In plain English, we use two computer systems to estimate how good every player is, then use human expertise to figure out how much each player will play. That gets us to how good each team is. Easy! After that, we simulate out the season and playoffs 20,000 times, and that’s how we end up with the odds. Why don’t our odds like the Orioles more? It’s going to be because of one of those parts.

Before I delve into which part is driving the divergence between our projections and the consensus, let’s talk about the consensus. Betting markets have the Orioles as the fourth most likely team to win it all this year, behind the Braves, Dodgers, and Astros. After accounting for the fact that World Series odds add up to more than 100% (that’s how sportsbooks work), the odds have them around 10% to win it all. That’s nearly double our odds; clearly something is out of whack.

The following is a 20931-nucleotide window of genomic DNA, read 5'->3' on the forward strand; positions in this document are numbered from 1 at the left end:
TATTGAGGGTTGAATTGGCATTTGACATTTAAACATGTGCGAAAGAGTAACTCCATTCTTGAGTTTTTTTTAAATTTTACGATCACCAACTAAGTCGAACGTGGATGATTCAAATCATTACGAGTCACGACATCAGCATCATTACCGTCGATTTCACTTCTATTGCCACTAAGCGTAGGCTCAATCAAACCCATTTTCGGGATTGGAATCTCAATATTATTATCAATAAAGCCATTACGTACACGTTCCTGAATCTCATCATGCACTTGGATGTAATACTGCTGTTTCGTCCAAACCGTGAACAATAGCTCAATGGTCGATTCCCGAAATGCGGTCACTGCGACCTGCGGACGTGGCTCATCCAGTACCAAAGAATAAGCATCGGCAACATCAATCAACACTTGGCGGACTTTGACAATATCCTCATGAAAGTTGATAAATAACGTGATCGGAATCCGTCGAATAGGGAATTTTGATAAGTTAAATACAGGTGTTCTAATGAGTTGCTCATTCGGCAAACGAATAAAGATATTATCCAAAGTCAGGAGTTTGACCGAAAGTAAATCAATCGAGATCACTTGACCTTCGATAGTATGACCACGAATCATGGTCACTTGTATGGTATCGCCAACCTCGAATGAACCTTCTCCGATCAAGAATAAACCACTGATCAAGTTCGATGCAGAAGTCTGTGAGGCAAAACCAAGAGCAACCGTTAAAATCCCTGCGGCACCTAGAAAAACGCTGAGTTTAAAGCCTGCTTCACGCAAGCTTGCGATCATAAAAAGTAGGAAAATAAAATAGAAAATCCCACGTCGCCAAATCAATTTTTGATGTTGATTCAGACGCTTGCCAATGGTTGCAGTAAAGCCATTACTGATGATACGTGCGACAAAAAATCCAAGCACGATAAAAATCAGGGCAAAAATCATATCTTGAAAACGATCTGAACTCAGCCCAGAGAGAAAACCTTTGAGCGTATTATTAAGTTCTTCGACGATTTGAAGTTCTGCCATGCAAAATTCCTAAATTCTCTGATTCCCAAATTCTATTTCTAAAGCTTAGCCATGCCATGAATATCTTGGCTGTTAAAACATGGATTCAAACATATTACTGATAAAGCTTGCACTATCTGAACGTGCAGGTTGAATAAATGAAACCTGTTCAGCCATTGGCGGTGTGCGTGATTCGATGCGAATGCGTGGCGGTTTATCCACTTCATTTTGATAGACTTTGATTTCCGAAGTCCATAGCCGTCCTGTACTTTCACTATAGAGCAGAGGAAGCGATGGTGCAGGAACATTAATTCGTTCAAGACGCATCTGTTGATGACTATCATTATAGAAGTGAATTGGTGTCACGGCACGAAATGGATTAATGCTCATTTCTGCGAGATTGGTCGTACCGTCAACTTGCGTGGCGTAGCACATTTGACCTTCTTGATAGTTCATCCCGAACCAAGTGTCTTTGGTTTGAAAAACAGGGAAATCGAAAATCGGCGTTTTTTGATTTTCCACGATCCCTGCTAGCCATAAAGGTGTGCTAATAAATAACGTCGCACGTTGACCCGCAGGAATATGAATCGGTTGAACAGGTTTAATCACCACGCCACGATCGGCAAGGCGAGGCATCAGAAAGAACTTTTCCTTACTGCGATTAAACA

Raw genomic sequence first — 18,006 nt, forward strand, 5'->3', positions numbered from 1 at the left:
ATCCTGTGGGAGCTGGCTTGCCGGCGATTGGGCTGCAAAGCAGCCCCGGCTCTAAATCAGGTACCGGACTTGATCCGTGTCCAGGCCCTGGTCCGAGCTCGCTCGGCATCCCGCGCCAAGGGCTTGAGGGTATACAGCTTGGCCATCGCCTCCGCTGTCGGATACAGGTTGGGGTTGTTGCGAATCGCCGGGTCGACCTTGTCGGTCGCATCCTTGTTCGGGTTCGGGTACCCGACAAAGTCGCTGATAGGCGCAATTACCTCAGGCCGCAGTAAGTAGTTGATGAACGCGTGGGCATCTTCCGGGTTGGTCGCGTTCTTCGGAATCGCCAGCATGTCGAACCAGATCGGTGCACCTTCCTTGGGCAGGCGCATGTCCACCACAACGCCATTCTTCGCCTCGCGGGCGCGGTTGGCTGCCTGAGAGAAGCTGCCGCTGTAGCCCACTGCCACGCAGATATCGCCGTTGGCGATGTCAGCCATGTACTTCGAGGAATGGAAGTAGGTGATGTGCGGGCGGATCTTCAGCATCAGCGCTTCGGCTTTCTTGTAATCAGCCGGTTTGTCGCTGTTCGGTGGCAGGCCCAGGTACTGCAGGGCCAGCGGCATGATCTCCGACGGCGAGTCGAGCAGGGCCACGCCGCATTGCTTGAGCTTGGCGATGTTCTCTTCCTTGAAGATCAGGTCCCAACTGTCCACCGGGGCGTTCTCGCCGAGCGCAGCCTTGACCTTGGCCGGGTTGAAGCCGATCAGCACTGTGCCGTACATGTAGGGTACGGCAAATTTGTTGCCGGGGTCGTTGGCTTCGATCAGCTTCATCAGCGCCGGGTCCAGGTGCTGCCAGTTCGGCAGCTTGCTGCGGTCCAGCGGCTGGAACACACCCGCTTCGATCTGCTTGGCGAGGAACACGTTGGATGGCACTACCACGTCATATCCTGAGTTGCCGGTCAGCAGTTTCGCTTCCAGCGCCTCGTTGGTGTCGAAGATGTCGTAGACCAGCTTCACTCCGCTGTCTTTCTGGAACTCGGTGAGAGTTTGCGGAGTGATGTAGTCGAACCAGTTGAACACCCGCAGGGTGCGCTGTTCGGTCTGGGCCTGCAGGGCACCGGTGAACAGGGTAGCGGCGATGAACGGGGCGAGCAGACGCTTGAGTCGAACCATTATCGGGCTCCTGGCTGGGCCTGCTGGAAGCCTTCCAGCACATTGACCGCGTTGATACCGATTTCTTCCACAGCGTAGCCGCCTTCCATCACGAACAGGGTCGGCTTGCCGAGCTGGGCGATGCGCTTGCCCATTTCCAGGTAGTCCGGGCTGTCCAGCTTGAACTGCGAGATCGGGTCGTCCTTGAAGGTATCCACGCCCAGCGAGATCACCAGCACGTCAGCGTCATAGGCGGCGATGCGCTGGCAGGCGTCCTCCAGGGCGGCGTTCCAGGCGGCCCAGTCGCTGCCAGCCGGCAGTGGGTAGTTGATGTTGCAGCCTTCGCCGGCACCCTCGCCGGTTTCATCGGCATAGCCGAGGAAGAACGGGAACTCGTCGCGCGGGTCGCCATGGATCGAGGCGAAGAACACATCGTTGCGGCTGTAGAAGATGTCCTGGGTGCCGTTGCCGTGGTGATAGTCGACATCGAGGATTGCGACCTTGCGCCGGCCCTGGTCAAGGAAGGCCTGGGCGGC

Okay, back to figuring out what’s causing our odds to throw shade on the Orioles. We can rule one thing out right away: It’s not the playing time projections. You can see those right here, and there’s just nothing weird there. The hitters projected for the most plate appearances are Gunnar Henderson, Anthony Santander, Cedric Mullins, and Adley Rutschman. The O’s have 11 games left, and we’re projecting their six-man rotation to handle all of them. Their best relievers have the most projected relief innings. You could stare at these all day and struggle to find anything even slightly odd.

Is our process that converts team statistics into team strength wrong? I’m not going to spend much time on this one because I don’t find it to be a credible complaint. BaseRuns is a complex formula, but the thing it does is quite intuitive: It converts granular results, like homers, doubles, walks, and fly outs, into runs. It includes baserunning. We fold defense in on the pitching side. And even if there were something wrong with it, that would affect every team, not just the Orioles.